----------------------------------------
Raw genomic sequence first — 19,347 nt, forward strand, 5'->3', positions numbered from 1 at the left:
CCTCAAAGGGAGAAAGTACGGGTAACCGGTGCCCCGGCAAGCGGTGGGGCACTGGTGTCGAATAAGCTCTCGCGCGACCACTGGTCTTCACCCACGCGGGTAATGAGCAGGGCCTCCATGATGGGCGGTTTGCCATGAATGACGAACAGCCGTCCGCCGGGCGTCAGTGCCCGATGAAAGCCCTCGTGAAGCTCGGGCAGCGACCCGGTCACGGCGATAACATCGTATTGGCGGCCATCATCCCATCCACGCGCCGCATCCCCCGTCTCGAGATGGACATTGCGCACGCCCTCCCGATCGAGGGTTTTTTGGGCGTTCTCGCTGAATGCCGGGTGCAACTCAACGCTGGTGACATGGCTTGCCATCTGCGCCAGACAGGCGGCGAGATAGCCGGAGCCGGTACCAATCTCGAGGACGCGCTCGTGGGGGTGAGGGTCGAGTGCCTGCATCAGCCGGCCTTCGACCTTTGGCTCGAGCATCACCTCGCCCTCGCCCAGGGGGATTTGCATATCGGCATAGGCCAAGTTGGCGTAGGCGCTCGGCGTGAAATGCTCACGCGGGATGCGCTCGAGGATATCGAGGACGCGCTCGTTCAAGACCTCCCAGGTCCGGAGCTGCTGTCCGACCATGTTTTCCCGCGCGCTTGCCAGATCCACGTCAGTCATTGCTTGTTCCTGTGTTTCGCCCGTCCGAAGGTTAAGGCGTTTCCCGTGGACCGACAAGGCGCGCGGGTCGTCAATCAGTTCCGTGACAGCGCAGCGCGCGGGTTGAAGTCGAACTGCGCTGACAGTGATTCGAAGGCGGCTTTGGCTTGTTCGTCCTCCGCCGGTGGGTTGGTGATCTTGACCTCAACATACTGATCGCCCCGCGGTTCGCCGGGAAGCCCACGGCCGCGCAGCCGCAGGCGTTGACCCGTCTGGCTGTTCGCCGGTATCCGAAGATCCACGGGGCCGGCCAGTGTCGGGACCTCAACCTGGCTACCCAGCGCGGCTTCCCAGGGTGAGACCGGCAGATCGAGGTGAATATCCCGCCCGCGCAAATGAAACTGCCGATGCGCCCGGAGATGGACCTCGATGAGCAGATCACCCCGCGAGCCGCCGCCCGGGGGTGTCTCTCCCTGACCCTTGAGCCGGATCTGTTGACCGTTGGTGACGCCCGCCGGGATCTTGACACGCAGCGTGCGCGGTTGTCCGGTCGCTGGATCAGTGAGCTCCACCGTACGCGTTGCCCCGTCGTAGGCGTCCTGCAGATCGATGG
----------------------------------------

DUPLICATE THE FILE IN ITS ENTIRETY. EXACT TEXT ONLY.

Raw genomic sequence first — 19,347 nt, forward strand, 5'->3', positions numbered from 1 at the left:
CCTCAAAGGGAGAAAGTACGGGTAACCGGTGCCCCGGCAAGCGGTGGGGCACTGGTGTCGAATAAGCTCTCGCGCGACCACTGGTCTTCACCCACGCGGGTAATGAGCAGGGCCTCCATGATGGGCGGTTTGCCATGAATGACGAACAGCCGTCCGCCGGGCGTCAGTGCCCGATGAAAGCCCTCGTGAAGCTCGGGCAGCGACCCGGTCACGGCGATAACATCGTATTGGCGGCCATCATCCCATCCACGCGCCGCATCCCCCGTCTCGAGATGGACATTGCGCACGCCCTCCCGATCGAGGGTTTTTTGGGCGTTCTCGCTGAATGCCGGGTGCAACTCAACGCTGGTGACATGGCTTGCCATCTGCGCCAGACAGGCGGCGAGATAGCCGGAGCCGGTACCAATCTCGAGGACGCGCTCGTGGGGGTGAGGGTCGAGTGCCTGCATCAGCCGGCCTTCGACCTTTGGCTCGAGCATCACCTCGCCCTCGCCCAGGGGGATTTGCATATCGGCATAGGCCAAGTTGGCGTAGGCGCTCGGCGTGAAATGCTCACGCGGGATGCGCTCGAGGATATCGAGGACGCGCTCGTTCAAGACCTCCCAGGTCCGGAGCTGCTGTCCGACCATGTTTTCCCGCGCGCTTGCCAGATCCACGTCAGTCATTGCTTGTTCCTGTGTTTCGCCCGTCCGAAGGTTAAGGCGTTTCCCGTGGACCGACAAGGCGCGCGGGTCGTCAATCAGTTCCGTGACAGCGCAGCGCGCGGGTTGAAGTCGAACTGCGCTGACAGTGATTCGAAGGCGGCTTTGGCTTGTTCGTCCTCCGCCGGTGGGTTGGTGATCTTGACCTCAACATACTGATCGCCCCGCGGTTCGCCGGGAAGCCCACGGCCGCGCAGCCGCAGGCGTTGACCCGTCTGGCTGTTCGCCGGTATCCGAAGATCCACGGGGCCGGCCAGTGTCGGGACCTCAACCTGGCTACCCAGCGCGGCTTCCCAGGGTGAGACCGGCAGATCGAGGTGAATATCCCGCCCGCGCAAATGAAACTGCCGATGCGCCCGGAGATGGACCTCGATGAGCAGATCACCCCGCGAGCCGCCGCCCGGGGGTGTCTCTCCCTGACCCTTGAGCCGGATCTGTTGACCGTTGGTGACGCCCGCCGGGATCTTGACACGCAGCGTGCGCGGTTGTCCGGTCGCTGGATCAGTGAGCTCCACCGTACGCGTTGCCCCGTCGTAGGCGTCCTGCAGATCGATGG